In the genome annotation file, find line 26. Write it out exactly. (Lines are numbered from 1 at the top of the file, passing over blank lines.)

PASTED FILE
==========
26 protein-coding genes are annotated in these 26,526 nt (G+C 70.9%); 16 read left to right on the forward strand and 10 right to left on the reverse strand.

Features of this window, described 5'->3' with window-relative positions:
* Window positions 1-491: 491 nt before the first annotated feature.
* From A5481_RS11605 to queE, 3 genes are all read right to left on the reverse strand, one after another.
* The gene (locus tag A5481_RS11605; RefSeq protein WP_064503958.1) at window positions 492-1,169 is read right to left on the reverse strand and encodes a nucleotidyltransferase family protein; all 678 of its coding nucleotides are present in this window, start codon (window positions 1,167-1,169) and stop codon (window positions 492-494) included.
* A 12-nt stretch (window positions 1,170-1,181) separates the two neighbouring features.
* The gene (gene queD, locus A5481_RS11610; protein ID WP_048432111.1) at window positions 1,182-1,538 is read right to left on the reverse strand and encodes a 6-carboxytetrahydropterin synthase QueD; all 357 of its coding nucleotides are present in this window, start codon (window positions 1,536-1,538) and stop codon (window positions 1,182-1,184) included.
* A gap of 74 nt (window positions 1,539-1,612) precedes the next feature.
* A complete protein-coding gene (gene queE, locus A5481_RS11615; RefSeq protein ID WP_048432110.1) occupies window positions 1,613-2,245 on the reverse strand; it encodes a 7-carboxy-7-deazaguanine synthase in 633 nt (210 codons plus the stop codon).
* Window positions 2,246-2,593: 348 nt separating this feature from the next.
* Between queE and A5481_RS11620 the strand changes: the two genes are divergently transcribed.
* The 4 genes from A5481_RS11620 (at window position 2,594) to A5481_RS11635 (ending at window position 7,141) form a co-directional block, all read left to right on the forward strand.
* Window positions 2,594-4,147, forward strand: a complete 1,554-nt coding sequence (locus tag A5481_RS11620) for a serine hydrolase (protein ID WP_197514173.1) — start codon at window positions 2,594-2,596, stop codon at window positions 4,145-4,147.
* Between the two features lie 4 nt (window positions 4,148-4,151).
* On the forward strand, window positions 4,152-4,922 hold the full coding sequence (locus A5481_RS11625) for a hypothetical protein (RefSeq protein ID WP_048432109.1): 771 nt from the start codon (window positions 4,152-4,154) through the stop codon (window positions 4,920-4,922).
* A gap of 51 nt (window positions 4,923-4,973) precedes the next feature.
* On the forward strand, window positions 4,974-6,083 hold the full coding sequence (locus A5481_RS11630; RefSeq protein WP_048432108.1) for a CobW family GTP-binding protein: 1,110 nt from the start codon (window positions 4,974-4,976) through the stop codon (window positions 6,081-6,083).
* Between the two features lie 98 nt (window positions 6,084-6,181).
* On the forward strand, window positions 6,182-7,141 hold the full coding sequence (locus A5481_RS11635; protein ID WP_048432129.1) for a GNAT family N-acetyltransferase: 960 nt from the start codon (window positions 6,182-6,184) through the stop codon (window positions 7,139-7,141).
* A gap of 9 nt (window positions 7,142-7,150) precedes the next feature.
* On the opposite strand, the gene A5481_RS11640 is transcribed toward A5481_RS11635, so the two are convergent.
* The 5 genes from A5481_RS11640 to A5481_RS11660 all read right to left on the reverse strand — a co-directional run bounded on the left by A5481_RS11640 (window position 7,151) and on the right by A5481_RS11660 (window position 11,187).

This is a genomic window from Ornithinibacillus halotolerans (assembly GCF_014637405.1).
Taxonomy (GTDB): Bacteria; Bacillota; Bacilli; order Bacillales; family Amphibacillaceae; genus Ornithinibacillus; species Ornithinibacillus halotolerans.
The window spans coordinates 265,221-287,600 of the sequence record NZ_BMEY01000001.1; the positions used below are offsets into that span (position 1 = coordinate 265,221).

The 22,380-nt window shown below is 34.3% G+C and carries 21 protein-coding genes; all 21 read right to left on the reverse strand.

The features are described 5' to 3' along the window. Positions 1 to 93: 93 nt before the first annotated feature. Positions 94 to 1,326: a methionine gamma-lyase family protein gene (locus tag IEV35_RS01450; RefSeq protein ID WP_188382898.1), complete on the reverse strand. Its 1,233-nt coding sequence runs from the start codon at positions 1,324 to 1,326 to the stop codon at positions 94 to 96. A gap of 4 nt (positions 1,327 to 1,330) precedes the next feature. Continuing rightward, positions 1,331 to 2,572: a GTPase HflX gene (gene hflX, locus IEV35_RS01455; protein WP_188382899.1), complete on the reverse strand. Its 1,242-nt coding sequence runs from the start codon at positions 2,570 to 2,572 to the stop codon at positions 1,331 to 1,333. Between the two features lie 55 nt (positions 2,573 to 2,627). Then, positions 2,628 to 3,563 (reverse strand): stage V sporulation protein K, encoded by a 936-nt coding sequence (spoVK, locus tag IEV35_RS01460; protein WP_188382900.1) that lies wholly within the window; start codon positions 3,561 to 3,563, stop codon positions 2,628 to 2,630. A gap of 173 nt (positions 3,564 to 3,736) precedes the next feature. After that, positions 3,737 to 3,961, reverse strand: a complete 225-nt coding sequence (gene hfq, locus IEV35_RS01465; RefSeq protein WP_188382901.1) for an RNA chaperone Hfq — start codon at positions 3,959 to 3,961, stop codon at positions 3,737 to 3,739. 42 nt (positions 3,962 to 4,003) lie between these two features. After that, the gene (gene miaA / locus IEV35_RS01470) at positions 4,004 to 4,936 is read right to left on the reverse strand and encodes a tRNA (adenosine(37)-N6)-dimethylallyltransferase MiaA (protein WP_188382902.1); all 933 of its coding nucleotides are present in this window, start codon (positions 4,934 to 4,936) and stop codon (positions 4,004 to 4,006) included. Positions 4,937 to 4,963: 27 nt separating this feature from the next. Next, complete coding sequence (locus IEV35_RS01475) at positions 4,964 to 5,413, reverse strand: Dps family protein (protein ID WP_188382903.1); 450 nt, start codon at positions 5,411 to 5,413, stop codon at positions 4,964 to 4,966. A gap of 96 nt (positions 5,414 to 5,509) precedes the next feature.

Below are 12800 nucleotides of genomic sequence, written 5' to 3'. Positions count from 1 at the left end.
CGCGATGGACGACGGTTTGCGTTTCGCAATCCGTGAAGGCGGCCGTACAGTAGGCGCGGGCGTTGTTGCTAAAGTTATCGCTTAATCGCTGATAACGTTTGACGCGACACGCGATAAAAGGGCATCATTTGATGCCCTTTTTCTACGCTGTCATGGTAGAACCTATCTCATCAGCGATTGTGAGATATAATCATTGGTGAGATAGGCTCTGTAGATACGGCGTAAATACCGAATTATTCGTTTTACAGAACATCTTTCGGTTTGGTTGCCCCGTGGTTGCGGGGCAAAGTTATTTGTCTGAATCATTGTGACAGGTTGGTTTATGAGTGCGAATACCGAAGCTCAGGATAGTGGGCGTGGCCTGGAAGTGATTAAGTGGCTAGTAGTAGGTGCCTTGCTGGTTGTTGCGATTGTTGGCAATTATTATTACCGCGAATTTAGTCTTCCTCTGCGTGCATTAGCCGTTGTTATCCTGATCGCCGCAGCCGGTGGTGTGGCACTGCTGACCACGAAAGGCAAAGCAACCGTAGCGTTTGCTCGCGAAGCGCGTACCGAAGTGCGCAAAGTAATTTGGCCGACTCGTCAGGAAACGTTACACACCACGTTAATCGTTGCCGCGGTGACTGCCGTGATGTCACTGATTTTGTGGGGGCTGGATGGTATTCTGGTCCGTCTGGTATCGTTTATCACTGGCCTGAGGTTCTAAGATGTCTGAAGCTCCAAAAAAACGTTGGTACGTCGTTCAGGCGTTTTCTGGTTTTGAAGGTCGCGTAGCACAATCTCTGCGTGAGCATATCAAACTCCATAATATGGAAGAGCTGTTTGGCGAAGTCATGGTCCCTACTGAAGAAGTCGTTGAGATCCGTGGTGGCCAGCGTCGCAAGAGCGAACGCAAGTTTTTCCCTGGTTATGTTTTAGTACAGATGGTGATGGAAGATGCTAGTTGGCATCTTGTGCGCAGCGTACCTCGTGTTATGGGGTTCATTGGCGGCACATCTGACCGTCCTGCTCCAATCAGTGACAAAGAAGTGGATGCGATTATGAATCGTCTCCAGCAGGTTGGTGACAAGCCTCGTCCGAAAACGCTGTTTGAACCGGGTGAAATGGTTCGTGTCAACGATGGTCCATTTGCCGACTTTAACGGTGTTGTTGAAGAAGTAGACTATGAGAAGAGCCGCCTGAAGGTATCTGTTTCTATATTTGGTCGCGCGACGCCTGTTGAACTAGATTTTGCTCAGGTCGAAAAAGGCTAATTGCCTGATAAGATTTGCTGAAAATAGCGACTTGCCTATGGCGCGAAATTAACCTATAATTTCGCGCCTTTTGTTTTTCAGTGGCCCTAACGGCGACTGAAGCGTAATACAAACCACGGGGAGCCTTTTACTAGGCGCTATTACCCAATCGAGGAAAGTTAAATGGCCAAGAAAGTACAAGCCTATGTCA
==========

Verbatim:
The 22,380-nt window shown below is 34.3% G+C and carries 21 protein-coding genes; all 21 read right to left on the reverse strand.